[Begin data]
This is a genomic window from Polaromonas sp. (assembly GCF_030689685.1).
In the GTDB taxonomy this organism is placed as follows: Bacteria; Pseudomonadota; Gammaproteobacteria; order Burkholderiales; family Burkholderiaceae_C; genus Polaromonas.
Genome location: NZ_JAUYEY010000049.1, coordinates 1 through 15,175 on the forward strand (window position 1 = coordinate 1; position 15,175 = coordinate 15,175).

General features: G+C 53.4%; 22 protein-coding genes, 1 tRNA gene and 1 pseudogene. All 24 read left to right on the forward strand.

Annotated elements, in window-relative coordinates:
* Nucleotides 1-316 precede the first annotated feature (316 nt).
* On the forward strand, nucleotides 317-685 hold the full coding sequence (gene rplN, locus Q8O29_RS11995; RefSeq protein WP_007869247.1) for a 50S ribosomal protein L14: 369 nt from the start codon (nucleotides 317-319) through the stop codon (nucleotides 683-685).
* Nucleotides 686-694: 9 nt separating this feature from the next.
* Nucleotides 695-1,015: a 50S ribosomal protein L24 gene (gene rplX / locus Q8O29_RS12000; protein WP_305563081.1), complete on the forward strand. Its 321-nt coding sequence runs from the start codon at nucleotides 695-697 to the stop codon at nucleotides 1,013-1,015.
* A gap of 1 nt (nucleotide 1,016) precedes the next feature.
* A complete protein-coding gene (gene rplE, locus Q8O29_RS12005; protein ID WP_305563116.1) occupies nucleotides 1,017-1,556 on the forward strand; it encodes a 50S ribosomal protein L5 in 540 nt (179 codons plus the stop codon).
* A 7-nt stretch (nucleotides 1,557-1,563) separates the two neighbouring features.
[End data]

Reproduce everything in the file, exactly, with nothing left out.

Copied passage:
This is a genomic window from Polaromonas sp. (assembly GCF_030689685.1).
In the GTDB taxonomy this organism is placed as follows: Bacteria; Pseudomonadota; Gammaproteobacteria; order Burkholderiales; family Burkholderiaceae_C; genus Polaromonas.
Genome location: NZ_JAUYEY010000049.1, coordinates 1 through 15,175 on the forward strand (window position 1 = coordinate 1; position 15,175 = coordinate 15,175).

General features: G+C 53.4%; 22 protein-coding genes, 1 tRNA gene and 1 pseudogene. All 24 read left to right on the forward strand.

Annotated elements, in window-relative coordinates:
* Nucleotides 1-316 precede the first annotated feature (316 nt).
* On the forward strand, nucleotides 317-685 hold the full coding sequence (gene rplN, locus Q8O29_RS11995; RefSeq protein WP_007869247.1) for a 50S ribosomal protein L14: 369 nt from the start codon (nucleotides 317-319) through the stop codon (nucleotides 683-685).
* Nucleotides 686-694: 9 nt separating this feature from the next.
* Nucleotides 695-1,015: a 50S ribosomal protein L24 gene (gene rplX / locus Q8O29_RS12000; protein WP_305563081.1), complete on the forward strand. Its 321-nt coding sequence runs from the start codon at nucleotides 695-697 to the stop codon at nucleotides 1,013-1,015.
* A gap of 1 nt (nucleotide 1,016) precedes the next feature.
* A complete protein-coding gene (gene rplE, locus Q8O29_RS12005; protein ID WP_305563116.1) occupies nucleotides 1,017-1,556 on the forward strand; it encodes a 50S ribosomal protein L5 in 540 nt (179 codons plus the stop codon).
* A 7-nt stretch (nucleotides 1,557-1,563) separates the two neighbouring features.